You mentioned the Nineties, well, when we made Fallout, we sort of just threw it out there and then you hope, you cross your fingers, that you nailed it. And then you get whatever feedback you got and whatever you got it was too late to implement it. So I always described this process as I’m moving the feedback that I used get post-launch to pre-launch so that I can actually do something about it. I would feel completely naked throwing a game out there with no outside feedback, so I’ll do, at all costs, whatever I can do to get that feedback.
Torment is the first of inXile’s games to be released this year. Do you have any hopes for how it’ll be received by fans?
Oh gosh [laughter]. I mean, obviously, we are hoping it is going to be received really well. It’s a single-player role-playing game and a lot of the world has gone towards multiplayer, to create-your-own and open-world [adventures]. This is a very different game from its narrative structure to… just about everything else!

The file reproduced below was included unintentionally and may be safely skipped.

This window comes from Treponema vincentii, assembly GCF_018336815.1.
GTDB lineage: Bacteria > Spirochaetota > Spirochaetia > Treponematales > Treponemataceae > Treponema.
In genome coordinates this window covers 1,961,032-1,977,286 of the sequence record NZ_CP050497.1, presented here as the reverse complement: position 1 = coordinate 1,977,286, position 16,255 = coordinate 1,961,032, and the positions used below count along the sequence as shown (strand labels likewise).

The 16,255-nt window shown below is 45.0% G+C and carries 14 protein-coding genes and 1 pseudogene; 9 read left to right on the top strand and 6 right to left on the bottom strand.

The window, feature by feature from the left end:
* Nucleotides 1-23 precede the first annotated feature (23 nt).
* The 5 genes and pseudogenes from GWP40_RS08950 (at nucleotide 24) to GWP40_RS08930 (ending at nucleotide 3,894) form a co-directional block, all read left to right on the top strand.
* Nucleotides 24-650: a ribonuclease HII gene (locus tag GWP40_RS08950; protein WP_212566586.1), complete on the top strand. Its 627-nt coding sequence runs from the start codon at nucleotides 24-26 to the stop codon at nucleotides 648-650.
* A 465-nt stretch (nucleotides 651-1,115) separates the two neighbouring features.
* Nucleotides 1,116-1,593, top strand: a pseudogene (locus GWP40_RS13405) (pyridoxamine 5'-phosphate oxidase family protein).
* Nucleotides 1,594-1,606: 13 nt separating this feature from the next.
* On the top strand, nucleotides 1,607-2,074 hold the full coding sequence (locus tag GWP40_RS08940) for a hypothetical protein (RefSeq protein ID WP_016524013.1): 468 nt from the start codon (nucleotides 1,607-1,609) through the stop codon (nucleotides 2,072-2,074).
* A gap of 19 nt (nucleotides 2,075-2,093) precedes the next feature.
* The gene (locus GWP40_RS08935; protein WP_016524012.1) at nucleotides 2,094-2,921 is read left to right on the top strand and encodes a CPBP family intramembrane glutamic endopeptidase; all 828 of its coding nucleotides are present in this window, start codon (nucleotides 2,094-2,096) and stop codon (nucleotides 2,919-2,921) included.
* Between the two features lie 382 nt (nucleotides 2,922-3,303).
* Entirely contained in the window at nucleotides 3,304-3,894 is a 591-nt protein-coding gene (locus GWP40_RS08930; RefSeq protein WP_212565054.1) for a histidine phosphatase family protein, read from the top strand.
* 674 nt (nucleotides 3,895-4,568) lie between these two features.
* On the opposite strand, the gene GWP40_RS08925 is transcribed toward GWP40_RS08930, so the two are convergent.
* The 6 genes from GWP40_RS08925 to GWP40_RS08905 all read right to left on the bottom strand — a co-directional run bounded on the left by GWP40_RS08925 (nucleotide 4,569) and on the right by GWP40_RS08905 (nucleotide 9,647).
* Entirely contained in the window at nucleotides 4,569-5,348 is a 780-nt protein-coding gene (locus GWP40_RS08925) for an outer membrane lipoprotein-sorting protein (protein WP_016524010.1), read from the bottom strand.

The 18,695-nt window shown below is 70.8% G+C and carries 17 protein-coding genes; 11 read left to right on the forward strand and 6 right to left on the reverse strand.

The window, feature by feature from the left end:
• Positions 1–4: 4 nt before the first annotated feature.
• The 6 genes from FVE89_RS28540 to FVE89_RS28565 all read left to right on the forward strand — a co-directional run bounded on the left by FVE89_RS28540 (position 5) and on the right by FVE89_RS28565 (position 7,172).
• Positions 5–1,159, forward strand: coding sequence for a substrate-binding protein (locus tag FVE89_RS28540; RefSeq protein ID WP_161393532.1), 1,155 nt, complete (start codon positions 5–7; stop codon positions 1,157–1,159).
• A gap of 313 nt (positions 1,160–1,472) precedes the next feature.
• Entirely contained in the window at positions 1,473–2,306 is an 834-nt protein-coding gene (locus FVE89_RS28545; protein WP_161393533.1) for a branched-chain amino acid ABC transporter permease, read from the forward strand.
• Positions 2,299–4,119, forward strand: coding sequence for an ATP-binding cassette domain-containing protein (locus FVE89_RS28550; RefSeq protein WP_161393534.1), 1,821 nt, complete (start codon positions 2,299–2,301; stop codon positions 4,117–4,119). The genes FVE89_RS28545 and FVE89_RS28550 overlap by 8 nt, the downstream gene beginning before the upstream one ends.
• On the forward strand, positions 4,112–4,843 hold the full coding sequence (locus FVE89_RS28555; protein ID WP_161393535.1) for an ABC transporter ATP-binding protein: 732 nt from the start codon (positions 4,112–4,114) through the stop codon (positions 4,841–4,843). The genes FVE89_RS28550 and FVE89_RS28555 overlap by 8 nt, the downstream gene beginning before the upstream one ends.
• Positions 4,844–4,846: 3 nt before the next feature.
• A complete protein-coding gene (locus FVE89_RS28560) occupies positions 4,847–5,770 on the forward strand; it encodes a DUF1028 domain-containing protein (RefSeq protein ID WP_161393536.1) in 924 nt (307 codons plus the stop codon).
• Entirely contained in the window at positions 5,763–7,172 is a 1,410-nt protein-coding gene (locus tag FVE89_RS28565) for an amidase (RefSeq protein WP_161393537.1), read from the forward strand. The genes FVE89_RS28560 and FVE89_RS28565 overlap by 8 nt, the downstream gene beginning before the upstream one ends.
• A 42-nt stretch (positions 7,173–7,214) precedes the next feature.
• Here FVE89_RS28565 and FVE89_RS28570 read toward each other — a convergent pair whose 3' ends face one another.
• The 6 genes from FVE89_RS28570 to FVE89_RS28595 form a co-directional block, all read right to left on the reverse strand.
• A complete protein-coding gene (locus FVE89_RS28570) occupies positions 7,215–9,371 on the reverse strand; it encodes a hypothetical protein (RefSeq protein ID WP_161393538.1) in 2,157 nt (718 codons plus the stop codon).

I think it will perform well, I don’t think it will do poorly. But, for us, we don’t need a huge success to survive, we just need, like, a mid-level success. More importantly, I’m hoping it raises the profile of our company as a quality game creator. That’s the most important thing, right? That people look at your company and say, “These guys did another great piece of work, we like and we trust these guys.” That’s the most valuable thing that you could have in this business, and we want that more than anything.
The reaction to Wasteland 2 seems to have established this nicely. It wasn’t just fuelled by nostalgia either; there seemed to be a lot of catharsis from the community around it too.